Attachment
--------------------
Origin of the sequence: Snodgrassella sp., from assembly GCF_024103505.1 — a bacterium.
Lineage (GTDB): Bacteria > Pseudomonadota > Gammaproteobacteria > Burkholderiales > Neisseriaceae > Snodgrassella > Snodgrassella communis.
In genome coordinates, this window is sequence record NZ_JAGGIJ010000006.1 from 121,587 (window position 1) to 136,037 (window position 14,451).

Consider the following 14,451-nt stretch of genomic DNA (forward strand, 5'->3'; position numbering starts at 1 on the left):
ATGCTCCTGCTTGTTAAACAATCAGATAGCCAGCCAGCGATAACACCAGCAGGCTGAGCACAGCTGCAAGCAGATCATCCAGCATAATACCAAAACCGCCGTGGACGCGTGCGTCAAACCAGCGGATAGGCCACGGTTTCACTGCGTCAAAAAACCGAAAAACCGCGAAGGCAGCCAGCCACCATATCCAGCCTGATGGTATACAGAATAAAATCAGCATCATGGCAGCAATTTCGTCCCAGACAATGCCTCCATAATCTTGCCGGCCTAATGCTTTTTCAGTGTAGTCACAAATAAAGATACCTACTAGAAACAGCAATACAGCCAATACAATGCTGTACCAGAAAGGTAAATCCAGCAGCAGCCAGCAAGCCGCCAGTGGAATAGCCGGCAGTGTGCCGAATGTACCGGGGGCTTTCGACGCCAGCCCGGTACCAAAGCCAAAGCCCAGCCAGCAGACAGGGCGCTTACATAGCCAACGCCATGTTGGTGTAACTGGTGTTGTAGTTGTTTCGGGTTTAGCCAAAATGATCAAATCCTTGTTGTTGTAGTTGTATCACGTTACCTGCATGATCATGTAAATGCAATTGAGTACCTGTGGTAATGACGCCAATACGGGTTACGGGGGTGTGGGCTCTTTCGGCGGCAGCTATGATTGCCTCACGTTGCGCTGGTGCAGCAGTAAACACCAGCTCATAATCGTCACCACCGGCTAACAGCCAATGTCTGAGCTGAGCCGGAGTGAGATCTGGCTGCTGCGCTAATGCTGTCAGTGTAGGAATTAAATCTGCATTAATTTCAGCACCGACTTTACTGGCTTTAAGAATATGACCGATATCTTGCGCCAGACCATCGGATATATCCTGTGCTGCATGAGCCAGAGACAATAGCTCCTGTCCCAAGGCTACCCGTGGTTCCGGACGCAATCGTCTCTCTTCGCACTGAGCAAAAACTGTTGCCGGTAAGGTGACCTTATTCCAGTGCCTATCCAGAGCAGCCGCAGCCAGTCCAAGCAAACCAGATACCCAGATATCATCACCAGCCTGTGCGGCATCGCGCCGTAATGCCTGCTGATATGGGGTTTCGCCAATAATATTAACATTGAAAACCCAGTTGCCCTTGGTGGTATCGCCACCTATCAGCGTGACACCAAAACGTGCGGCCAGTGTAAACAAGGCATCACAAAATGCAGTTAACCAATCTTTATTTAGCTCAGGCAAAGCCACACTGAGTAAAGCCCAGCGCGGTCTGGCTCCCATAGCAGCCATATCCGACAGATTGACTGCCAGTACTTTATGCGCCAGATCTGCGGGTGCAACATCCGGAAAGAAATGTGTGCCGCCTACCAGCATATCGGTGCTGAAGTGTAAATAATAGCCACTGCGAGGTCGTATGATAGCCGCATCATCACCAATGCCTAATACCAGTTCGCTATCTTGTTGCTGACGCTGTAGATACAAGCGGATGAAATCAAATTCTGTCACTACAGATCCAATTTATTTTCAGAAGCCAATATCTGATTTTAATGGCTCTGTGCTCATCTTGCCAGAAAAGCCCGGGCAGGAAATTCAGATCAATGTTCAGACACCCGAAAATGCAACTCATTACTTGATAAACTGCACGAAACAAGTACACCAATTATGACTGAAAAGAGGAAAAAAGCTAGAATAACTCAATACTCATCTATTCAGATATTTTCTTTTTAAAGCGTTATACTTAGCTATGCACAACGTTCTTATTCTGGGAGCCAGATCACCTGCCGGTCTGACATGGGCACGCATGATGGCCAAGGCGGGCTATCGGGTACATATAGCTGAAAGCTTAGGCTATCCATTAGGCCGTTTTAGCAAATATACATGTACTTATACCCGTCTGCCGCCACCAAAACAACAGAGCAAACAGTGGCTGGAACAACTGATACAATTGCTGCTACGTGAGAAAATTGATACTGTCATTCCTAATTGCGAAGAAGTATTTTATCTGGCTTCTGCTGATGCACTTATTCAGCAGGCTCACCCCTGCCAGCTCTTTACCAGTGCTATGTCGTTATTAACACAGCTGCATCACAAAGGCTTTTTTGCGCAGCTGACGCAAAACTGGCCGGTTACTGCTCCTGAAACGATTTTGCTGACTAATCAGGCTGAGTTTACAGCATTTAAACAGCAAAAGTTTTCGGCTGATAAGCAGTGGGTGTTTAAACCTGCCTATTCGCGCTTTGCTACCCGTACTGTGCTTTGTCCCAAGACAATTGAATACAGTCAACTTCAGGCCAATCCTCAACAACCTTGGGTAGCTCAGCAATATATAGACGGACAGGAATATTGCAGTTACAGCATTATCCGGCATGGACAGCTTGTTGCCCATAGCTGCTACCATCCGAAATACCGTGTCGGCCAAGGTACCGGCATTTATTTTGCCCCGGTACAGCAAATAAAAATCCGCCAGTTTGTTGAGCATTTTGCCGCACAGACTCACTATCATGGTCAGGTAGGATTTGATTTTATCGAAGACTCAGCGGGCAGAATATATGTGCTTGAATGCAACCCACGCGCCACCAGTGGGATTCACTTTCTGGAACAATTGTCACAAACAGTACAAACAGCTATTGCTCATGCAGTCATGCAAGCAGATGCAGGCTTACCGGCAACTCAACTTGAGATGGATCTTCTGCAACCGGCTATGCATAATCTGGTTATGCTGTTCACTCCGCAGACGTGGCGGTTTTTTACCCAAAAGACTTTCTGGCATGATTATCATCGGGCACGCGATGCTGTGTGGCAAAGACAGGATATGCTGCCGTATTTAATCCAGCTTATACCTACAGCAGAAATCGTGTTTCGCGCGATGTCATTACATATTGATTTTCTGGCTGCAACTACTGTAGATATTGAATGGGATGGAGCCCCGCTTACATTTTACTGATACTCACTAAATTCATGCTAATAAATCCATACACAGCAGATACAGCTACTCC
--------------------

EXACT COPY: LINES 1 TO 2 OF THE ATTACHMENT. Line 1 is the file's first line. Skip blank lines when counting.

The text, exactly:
Origin of the sequence: Snodgrassella sp., from assembly GCF_024103505.1 — a bacterium.
Lineage (GTDB): Bacteria > Pseudomonadota > Gammaproteobacteria > Burkholderiales > Neisseriaceae > Snodgrassella > Snodgrassella communis.